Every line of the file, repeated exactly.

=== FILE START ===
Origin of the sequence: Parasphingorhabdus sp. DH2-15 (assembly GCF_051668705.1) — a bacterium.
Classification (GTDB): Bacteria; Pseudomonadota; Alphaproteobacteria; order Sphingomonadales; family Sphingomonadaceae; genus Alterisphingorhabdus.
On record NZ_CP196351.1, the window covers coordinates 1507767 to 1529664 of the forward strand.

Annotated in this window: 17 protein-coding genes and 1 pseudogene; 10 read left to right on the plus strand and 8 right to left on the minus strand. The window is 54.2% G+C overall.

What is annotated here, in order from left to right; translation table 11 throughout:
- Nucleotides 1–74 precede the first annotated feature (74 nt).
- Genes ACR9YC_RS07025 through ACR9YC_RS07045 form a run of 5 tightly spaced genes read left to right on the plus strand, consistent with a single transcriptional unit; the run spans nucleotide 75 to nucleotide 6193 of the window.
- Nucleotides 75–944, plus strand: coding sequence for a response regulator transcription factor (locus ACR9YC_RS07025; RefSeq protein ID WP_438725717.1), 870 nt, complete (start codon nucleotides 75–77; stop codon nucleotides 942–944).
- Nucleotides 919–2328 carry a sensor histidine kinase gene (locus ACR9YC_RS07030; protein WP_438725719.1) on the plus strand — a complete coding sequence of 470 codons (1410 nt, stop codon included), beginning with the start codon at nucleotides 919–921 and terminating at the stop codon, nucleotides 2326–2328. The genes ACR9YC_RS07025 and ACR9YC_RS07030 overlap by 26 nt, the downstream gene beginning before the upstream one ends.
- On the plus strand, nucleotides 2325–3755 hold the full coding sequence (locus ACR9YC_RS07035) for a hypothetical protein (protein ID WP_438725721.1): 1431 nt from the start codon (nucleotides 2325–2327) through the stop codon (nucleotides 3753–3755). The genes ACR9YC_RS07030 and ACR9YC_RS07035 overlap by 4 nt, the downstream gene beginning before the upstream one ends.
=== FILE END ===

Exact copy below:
Origin of the sequence: Parasphingorhabdus sp. DH2-15 (assembly GCF_051668705.1) — a bacterium.
Classification (GTDB): Bacteria; Pseudomonadota; Alphaproteobacteria; order Sphingomonadales; family Sphingomonadaceae; genus Alterisphingorhabdus.
On record NZ_CP196351.1, the window covers coordinates 1507767 to 1529664 of the forward strand.

Annotated in this window: 17 protein-coding genes and 1 pseudogene; 10 read left to right on the plus strand and 8 right to left on the minus strand. The window is 54.2% G+C overall.

What is annotated here, in order from left to right; translation table 11 throughout:
- Nucleotides 1–74 precede the first annotated feature (74 nt).
- Genes ACR9YC_RS07025 through ACR9YC_RS07045 form a run of 5 tightly spaced genes read left to right on the plus strand, consistent with a single transcriptional unit; the run spans nucleotide 75 to nucleotide 6193 of the window.
- Nucleotides 75–944, plus strand: coding sequence for a response regulator transcription factor (locus ACR9YC_RS07025; RefSeq protein ID WP_438725717.1), 870 nt, complete (start codon nucleotides 75–77; stop codon nucleotides 942–944).
- Nucleotides 919–2328 carry a sensor histidine kinase gene (locus ACR9YC_RS07030; protein WP_438725719.1) on the plus strand — a complete coding sequence of 470 codons (1410 nt, stop codon included), beginning with the start codon at nucleotides 919–921 and terminating at the stop codon, nucleotides 2326–2328. The genes ACR9YC_RS07025 and ACR9YC_RS07030 overlap by 26 nt, the downstream gene beginning before the upstream one ends.
- On the plus strand, nucleotides 2325–3755 hold the full coding sequence (locus ACR9YC_RS07035) for a hypothetical protein (protein ID WP_438725721.1): 1431 nt from the start codon (nucleotides 2325–2327) through the stop codon (nucleotides 3753–3755). The genes ACR9YC_RS07030 and ACR9YC_RS07035 overlap by 4 nt, the downstream gene beginning before the upstream one ends.